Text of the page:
Monday, January 26, 2015

Tiroirs secrets

high tech desk from 1781 by David Roentgen

I have not yet been able to pop over to Versailles to see the design exhibit that is showing until February 22, but I will Soon! 

In case you haven't seen it either, I've found this two minute video to be a beautiul demontration of the architecture and efficency of a very fine 18th century desk. A demo that would be silent if not for the  doors and drawers and other movable parts that click and slide crisply into position at the biding of  gloved hands. The desk is by the German cabinetmaker, master of marquetry and mechanisms, David Roentgen, who worked a great deal for the French court.

This is just a  foretaste of  the exhibit 18th Century aux sources du Design at Versailles where works of decorative art are taken out of context to be appreciated as museographical specimens - jewels on pedestals - but as often as possible no longer monolithic and static. Instead they are up for analysis and finally reveal their proud secrets through a play of mirrors, neon lighting and documentary films.

More than one leg to stand on... and the etymological source of  "design."
For me, the French word dessein has always been the equivilant of design, 
but it is the English expression (derived from the French in the 16th century) that is used today to get across in a flash the more modern conception of the not so recent idea,
The idea, namely, that there is a skilled author and craftsman behind the desirable designed object and that that object contains a quality of innovation, of being up-to-date. That is an aspect that is hard to grasp when looking back through history. When it is done, it is often with condescension.
Remember, no one who was interested in decoration in the 18th century wanted to hang on to Grandfather's old furniture. Antiques were from the antique world - Greece and Rome.

 Photo RMN-Grand Palais Château de Versailles/Christophe Fouin
Commode André-Charles Boulle, 1708

Architect Jean Nouvel was invited to provide his own modern point of view with 
commentaries that punctuate the exhibit.

screen cap from Hack King's Design, a 
design contest associated with the exhibit
So often, the ancients and the moderns are in opposing camps.
 Today's designers should be able to study these ancient constructions differently - 
with the very definition of Respect = 
to look back at something to better consider what is in the present.

for more on the exhibit see: château de Versailles

another video:  Louis XV's desk , here

Wednesday, January 21, 2015

Fill in the blank

photo from: interiors inside out
Vanity Olympia by Nika Zupanc

To proceed with filling in the blank...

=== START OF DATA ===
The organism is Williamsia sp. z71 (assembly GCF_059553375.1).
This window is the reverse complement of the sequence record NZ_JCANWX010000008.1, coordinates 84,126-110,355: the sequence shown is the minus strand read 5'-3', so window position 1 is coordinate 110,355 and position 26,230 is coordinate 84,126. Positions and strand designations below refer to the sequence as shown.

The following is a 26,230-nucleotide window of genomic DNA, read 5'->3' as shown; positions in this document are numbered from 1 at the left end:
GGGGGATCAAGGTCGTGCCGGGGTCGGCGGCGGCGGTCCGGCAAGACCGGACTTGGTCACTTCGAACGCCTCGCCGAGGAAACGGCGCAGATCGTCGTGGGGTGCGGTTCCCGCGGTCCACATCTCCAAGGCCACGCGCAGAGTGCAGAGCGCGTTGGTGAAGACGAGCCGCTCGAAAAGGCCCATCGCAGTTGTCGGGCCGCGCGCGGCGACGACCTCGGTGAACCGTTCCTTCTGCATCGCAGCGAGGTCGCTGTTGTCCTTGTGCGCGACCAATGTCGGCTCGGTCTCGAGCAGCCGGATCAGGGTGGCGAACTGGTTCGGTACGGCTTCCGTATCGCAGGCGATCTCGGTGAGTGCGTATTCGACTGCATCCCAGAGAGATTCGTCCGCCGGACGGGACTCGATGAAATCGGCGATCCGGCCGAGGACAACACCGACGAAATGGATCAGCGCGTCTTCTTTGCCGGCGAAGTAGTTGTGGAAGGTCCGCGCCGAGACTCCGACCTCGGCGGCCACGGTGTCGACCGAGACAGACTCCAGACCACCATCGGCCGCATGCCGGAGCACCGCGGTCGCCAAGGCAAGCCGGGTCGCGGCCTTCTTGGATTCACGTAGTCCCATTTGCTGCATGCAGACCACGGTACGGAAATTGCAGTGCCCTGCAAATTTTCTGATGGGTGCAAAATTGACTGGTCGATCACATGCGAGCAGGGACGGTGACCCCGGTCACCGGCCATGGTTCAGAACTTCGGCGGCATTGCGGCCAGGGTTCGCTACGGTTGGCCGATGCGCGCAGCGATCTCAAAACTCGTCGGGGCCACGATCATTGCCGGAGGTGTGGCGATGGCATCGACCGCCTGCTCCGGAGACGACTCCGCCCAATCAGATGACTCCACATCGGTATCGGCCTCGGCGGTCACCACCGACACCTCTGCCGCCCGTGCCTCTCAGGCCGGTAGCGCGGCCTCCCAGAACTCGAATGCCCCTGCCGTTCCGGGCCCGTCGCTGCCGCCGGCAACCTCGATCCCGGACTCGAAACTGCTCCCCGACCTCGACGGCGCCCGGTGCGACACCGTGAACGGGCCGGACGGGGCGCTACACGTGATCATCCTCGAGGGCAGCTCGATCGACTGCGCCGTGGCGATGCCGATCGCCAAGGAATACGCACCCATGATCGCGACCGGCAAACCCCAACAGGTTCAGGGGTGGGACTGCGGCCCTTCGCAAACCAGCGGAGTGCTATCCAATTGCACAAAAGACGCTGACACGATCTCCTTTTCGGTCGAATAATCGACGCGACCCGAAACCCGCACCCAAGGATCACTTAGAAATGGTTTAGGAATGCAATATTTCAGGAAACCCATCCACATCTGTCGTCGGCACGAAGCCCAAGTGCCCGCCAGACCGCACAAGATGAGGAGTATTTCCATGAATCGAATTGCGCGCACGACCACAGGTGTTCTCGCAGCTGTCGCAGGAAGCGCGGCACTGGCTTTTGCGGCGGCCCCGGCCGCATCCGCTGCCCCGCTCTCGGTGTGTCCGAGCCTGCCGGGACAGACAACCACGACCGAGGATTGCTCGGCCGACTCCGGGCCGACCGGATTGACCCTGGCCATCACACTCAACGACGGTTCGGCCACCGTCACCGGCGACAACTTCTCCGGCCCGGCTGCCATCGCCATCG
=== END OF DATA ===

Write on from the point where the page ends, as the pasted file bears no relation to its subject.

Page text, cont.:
sit before the table.

Picasso Girl before the Mirror
What is a face really? 
Its own photo? 
Its makeup? 
Or is it a face as painted by such or such painter?
That which is in front? 
And the rest? 
Doesn't everyone look at himself in his own particular way? 
Deformations simply do not exist.

 Pablo Picasso

Friday, January 16, 2015

Solstice: a gathering in Paris

photos: credits at the end of post
Tree of Light
oxidized and waxed walnut, metal, gold and silver threads
A moment of union – an exchange in an atmosphere of quiet – has been carefully carved, painstakingly molded, and lovingly woven by Anne and Vincent Corbière at the gallery, Salon H.

The husband and wife duo, cabinetmaker and weaver each in the highest traditions of their respective arts, has created one of the most poetic moments in their careers. Convoking us in a ring around a Tree of Light,  we find stools, the most primitive of furnishing elements. The exhibit called “Solstice,” evokes the time of the year when diminishing light has become all the more precious. The pagan notions of the sacred - circle, tree, light - are expressed with great craftsmanship in the most contemporary fashion. A beautiful and living reminder that what is most important in life never really changes, that furniture can be art and convey emotion.


Blackened steel, 
upholstery silk bayadère stripes on a ground of gold threads


Patinated steel, 
upholstery of freestyle weave of silk stripes with a glint of silver


Carved chestnut, textile woven with printed vinyl yarns

Solstice can be seen at Salon H until Tuesday, January 20th.

Salon H, is not just a gallery. 
Located in the narrow streets of 6th arrondissement, 
it's founders,Yaël Halberthal and Philippe Zagouri, have formed a salon for the 21st century. Here meet artists, writers, performers - creating events of dynamic and intelligent exchange 
designed for this very intimate and particular space.

           photos courtesy of Salon H and Bruno Suet

Monday, January 12, 2015

Right in the heart

drawing: Gésbi

Haut les cœurs!

Thursday, January 1, 2015

Nouvel an

Sunrise by the Ocean  by Vladimir Kush
Starting over again.

Happy 2015!